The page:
We found that participants who received a video-assisted informed consent intervention showed greater knowledge of pediatric procedural sedation. Referring to the multimedia principle, a theory of multimedia learning, Mayer proposed that “people learn more deeply from words and pictures than from words alone.” Participants in the video intervention group showed greater satisfaction with the informed consent process than those in the conventional discussion control group. To our knowledge, this is the first study to use educational videos to improve the informed consent process for pediatric procedural sedation in the ED.
The informed consent process advocates the two core principles of patient well-being and patient autonomy,[14, 16] and physicians must respect and promote these principles. Informed consent comprises several essential components, including competence, disclosure, and voluntariness.[32, 33] A competent patient must receive adequate information from healthcare providers, understand the risks and benefits, and make decisions voluntarily based on his/her own values. In addition to the ethical aspects of informed consent, its legal requirements require physicians to provide information about medical procedures, risks and complications, benefits, and available alternatives.[14, 34]
Obtaining valid consent in the ED is a challenging and time-consuming process. It is often difficult for patients and their families to understand and absorb sufficient information to provide valid consent owing to time constraints, stress, and distress caused by acute symptoms or pain in the ED.[14–16, 18] Parents of children in the ED are generally considered the legal surrogates and decision makers. It is presumed that parents will make decisions according to the best interests of their child, maximizing benefits and minimizing possible risks and suffering. Therefore, healthcare providers must work hard to convey the necessary information in an effective way to help patients and parents make effective decisions under demanding conditions.
Research on the decision-making framework for informed consent has identified many factors that affect patients’ understanding of the process. Patient factors (e.g., age, education level, previous experience), physician factors (e.g., years in practice, communication skill, use of information aids), disease context (e.g., disease type, disease severity), and environmental factors (e.g., ordinary or emergency settings, time of visit) may affect information exchange, patient deliberation, and voluntarism regarding treatment decisions and consent.[36, 37] Our findings indicate that, after controlling for several factors, baseline knowledge scores and the use of the educational video influenced parents’ knowledge and understanding. Future studies are needed to explore whether and how these factors affect the informed consent process in the ED for pediatric patients and their parents.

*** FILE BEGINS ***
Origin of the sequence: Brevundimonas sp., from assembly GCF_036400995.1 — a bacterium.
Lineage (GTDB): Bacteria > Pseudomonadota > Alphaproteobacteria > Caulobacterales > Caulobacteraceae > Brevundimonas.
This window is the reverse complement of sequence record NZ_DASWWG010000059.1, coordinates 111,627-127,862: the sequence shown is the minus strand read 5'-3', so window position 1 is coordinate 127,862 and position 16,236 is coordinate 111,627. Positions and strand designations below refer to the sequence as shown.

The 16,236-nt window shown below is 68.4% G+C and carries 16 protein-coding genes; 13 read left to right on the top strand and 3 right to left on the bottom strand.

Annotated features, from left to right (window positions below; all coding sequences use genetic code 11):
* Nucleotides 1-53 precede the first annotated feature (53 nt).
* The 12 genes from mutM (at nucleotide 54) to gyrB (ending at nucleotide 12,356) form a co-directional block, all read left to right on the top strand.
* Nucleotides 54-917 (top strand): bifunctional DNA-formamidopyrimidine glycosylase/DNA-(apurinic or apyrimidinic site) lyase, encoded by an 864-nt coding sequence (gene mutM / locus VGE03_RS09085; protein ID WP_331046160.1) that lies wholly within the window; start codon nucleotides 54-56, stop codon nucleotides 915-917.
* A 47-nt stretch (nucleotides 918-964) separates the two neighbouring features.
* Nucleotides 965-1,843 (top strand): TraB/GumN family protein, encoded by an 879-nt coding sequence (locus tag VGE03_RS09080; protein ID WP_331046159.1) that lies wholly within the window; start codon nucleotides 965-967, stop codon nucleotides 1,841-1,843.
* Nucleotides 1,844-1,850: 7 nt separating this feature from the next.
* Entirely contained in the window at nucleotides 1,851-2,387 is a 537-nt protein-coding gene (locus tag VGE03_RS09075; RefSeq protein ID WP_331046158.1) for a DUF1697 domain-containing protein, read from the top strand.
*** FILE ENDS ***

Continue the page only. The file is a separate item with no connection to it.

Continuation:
A previous study reported that parental educational level and sex of parent affect risk counseling recall; maternal parents showed better risk recall than paternal parents. However, another study revealed that demographics were not related to parental recall rates during informed consent for emergency surgery for their children. In our study, maternal parents and parents with education equal to or above college level in the intervention group showed a significantly greater difference in knowledge scores. Although the difference was not statistically significant in the multivariable analysis, sex of parent and education level seemed to have a greater impact on parental understanding after the video education. Future studies are needed to confirm these results.